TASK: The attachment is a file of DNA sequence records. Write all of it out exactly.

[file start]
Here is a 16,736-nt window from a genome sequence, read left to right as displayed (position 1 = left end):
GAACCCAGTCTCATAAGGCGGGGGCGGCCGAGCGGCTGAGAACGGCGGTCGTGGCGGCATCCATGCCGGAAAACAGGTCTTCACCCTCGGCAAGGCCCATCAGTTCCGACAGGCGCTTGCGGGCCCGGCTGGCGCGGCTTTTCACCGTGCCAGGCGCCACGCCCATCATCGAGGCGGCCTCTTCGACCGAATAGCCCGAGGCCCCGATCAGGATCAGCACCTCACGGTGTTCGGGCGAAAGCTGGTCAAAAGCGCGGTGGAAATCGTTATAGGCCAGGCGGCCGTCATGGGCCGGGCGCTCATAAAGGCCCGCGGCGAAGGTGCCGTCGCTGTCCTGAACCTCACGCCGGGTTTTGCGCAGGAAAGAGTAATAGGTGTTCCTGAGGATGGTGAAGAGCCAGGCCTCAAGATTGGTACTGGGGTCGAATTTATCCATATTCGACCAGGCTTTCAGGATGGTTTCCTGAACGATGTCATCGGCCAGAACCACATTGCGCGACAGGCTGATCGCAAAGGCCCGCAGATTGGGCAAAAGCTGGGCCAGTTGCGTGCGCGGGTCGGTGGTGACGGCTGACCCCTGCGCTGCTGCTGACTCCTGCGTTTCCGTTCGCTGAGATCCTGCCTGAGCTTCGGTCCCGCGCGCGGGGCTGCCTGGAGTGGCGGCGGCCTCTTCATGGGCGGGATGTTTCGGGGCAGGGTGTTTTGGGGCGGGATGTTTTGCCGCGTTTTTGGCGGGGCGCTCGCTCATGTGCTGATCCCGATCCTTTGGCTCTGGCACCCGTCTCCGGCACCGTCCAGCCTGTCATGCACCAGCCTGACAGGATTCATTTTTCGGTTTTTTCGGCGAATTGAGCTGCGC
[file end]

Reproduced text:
Here is a 16,736-nt window from a genome sequence, read left to right as displayed (position 1 = left end):
GAACCCAGTCTCATAAGGCGGGGGCGGCCGAGCGGCTGAGAACGGCGGTCGTGGCGGCATCCATGCCGGAAAACAGGTCTTCACCCTCGGCAAGGCCCATCAGTTCCGACAGGCGCTTGCGGGCCCGGCTGGCGCGGCTTTTCACCGTGCCAGGCGCCACGCCCATCATCGAGGCGGCCTCTTCGACCGAATAGCCCGAGGCCCCGATCAGGATCAGCACCTCACGGTGTTCGGGCGAAAGCTGGTCAAAAGCGCGGTGGAAATCGTTATAGGCCAGGCGGCCGTCATGGGCCGGGCGCTCATAAAGGCCCGCGGCGAAGGTGCCGTCGCTGTCCTGAACCTCACGCCGGGTTTTGCGCAGGAAAGAGTAATAGGTGTTCCTGAGGATGGTGAAGAGCCAGGCCTCAAGATTGGTACTGGGGTCGAATTTATCCATATTCGACCAGGCTTTCAGGATGGTTTCCTGAACGATGTCATCGGCCAGAACCACATTGCGCGACAGGCTGATCGCAAAGGCCCGCAGATTGGGCAAAAGCTGGGCCAGTTGCGTGCGCGGGTCGGTGGTGACGGCTGACCCCTGCGCTGCTGCTGACTCCTGCGTTTCCGTTCGCTGAGATCCTGCCTGAGCTTCGGTCCCGCGCGCGGGGCTGCCTGGAGTGGCGGCGGCCTCTTCATGGGCGGGATGTTTCGGGGCAGGGTGTTTTGGGGCGGGATGTTTTGCCGCGTTTTTGGCGGGGCGCTCGCTCATGTGCTGATCCCGATCCTTTGGCTCTGGCACCCGTCTCCGGCACCGTCCAGCCTGTCATGCACCAGCCTGACAGGATTCATTTTTCGGTTTTTTCGGCGAATTGAGCTGCGC